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Suffering and addiction?

  1. Oct 18, 2003 #1
    The nature of our suffering.

    The little reading and discussion I have had about Buddhist theology and precepts has shown me that they essentially are striving to find a path to cease the suffering. To avoid having to re-incarnate thus avoiding the eternal cycle of suffering. Suffice to say Buddha believed that to exist one can not do so with out suffering.

    May be I am wrong in this observation and actually this is not what I want to discuss whether I am wrong of not but the nature of suffering it self.

    One intuitively knows that without suffering there is no pleasure. We often say that too much of a good thing leads to suffering thus suggesting a path of austerity being a better one than one of over indulgence.

    In trying to explain this in an analogous way to my aging father one day as we were walking on the beach....I used a stretch of plain uninteresting sand as an example of austerity.....nothing to see just the sand. I then threw a sea shell into this austerity and I thought that this could symbolise pleasure. “A single flower in a sea of green trees.”

    I then threw a hole heap of shells over the sand and there was much pleasure to be seen. I went on to say to my father that now that we have the sand covered with pleasure, the pleasure itself has become suffering.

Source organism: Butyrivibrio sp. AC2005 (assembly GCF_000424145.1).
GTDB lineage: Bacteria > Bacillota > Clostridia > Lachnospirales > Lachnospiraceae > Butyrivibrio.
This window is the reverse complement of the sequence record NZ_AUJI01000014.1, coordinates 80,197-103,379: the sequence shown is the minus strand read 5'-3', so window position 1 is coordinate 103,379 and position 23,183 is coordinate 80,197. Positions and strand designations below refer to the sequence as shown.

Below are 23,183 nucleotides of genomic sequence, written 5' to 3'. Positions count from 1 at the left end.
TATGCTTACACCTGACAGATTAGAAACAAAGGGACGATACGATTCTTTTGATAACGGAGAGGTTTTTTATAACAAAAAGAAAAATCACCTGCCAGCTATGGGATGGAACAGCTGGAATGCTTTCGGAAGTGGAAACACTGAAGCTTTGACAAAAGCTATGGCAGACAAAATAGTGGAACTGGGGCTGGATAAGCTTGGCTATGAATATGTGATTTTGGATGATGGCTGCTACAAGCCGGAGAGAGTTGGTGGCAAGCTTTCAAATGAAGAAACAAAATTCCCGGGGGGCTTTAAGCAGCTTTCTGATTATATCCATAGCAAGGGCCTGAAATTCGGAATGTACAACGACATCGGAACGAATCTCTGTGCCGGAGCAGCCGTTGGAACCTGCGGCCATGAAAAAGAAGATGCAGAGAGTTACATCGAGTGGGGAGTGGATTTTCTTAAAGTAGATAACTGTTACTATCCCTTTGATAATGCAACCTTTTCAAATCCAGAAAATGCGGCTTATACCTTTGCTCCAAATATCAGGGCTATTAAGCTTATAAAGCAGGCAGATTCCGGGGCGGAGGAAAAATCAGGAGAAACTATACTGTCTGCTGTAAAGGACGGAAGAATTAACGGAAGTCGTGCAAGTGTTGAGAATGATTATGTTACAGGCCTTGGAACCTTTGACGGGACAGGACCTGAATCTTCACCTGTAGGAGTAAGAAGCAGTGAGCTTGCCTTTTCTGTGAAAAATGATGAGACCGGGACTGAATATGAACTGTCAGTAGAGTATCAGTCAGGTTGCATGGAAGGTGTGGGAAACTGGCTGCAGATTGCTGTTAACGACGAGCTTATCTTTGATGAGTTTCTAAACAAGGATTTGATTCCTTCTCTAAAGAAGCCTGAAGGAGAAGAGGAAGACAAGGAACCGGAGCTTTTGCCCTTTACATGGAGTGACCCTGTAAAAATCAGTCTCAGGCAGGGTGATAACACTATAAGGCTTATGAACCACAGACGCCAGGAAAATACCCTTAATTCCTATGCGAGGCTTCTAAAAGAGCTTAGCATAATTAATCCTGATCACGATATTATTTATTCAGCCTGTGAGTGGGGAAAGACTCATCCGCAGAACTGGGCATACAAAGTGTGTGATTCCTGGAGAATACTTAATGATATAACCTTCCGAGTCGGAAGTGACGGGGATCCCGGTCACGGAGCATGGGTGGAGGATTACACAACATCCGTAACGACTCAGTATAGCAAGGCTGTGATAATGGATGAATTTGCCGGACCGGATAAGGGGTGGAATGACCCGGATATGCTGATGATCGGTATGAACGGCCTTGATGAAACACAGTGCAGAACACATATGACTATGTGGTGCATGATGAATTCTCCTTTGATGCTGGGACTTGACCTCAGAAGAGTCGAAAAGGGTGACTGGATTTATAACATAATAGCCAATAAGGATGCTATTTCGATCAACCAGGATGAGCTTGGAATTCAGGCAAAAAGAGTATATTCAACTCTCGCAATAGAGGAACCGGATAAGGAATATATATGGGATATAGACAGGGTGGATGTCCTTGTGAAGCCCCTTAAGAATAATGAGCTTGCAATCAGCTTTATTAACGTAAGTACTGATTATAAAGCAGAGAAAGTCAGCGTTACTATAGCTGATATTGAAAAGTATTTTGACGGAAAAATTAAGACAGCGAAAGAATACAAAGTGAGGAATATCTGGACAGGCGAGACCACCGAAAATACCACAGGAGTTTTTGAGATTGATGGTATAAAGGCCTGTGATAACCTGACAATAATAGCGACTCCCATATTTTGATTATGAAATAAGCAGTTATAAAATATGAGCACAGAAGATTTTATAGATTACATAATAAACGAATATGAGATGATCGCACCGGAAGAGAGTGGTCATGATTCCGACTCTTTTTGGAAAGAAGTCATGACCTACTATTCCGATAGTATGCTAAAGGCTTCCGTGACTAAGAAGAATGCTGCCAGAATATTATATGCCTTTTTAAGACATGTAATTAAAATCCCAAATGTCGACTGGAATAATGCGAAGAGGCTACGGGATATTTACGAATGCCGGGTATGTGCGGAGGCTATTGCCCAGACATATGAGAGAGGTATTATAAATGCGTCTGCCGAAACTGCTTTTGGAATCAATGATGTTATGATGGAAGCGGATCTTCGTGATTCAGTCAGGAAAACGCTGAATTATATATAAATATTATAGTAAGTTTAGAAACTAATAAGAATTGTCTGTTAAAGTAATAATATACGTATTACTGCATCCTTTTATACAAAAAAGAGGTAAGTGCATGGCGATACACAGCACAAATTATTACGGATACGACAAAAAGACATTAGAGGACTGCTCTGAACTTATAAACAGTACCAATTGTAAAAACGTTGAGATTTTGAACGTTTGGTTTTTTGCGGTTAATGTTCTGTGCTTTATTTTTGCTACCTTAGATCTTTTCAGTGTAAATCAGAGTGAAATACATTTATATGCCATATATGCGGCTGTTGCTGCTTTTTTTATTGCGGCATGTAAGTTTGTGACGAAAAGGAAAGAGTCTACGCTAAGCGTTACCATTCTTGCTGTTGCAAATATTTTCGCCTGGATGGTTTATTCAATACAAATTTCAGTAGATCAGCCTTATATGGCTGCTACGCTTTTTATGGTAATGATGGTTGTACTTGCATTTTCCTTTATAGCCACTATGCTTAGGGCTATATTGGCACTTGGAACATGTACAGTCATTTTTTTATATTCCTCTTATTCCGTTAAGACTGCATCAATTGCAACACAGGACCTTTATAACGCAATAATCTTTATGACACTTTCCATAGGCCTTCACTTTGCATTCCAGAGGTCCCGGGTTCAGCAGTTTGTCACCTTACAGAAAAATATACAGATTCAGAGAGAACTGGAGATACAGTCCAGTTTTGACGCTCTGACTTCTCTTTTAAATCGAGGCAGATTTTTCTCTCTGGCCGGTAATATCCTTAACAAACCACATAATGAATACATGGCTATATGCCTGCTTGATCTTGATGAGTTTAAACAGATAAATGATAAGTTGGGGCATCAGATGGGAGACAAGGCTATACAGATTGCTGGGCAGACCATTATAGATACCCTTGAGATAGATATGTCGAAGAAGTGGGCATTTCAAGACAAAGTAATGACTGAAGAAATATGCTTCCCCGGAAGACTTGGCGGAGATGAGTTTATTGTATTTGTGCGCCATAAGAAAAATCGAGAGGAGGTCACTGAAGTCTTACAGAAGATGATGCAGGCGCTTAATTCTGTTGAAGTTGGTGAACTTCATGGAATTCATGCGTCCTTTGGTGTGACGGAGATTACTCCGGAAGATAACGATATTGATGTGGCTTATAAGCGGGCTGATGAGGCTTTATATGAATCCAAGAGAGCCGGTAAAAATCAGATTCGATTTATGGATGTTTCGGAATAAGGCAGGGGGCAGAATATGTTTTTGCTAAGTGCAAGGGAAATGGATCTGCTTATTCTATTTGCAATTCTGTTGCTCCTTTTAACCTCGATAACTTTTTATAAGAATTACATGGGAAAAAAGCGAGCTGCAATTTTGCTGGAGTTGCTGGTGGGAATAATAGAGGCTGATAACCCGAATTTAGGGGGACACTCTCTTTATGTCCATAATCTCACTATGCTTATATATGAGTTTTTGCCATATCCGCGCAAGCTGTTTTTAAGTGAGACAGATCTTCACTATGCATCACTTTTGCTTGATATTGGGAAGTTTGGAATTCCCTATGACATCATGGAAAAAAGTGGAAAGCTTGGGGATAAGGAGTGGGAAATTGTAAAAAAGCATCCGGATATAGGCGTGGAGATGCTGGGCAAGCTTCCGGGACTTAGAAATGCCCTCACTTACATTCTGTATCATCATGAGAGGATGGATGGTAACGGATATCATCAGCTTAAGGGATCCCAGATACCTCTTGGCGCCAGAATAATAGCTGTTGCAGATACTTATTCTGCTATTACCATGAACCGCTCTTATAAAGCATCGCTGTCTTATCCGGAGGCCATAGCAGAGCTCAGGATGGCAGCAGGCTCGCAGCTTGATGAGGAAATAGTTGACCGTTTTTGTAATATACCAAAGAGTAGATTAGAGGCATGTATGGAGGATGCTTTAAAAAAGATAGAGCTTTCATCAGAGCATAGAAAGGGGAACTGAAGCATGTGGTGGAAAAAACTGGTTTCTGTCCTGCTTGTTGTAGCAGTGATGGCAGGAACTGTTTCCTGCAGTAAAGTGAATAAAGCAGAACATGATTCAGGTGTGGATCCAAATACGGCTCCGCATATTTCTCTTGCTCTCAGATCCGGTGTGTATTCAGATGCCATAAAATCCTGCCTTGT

His response was to sweep away all the shells and uncover the austerity we started with thus completing the cycle of suffering and pleasure. The sand is now austere and a symbol of Moo or nothingness.

    Addiction I have found is when the pleasure is unable to return to Moo....or centre and thus the addict just keeps adding more pleasure on top, in this context it may be a bit of sea weed (excuse the pun ) and now there are shells and seaweed but yet this is not enough and so the pleasure just gets more and more painful for there is less to add, until the addict either learns to clear the beach sand or he has the potential to die.

    Most of the time we can clear the beach only in part and manage to maintain a level of suffering but not cure ourselves of addiction. To succeed in full is to be able to return to a state of a clear beach and achieve satisfaction from austerity. (After all a clear beach can be so beautiful on it's own with out the shells)

    Today’s modern society I feel is unable to clear the beach too well. We seem to be compelled to pursue pleasure more and more with out clearing the beach. We find less and less pleasure in new things for we are nearing our limits of what we can add to the beach (pleasure-ability).

    In search of a new model mobile phone, a faster car, a better holiday destination, better sex, a new designer drug, a newer and more complex video game etc etc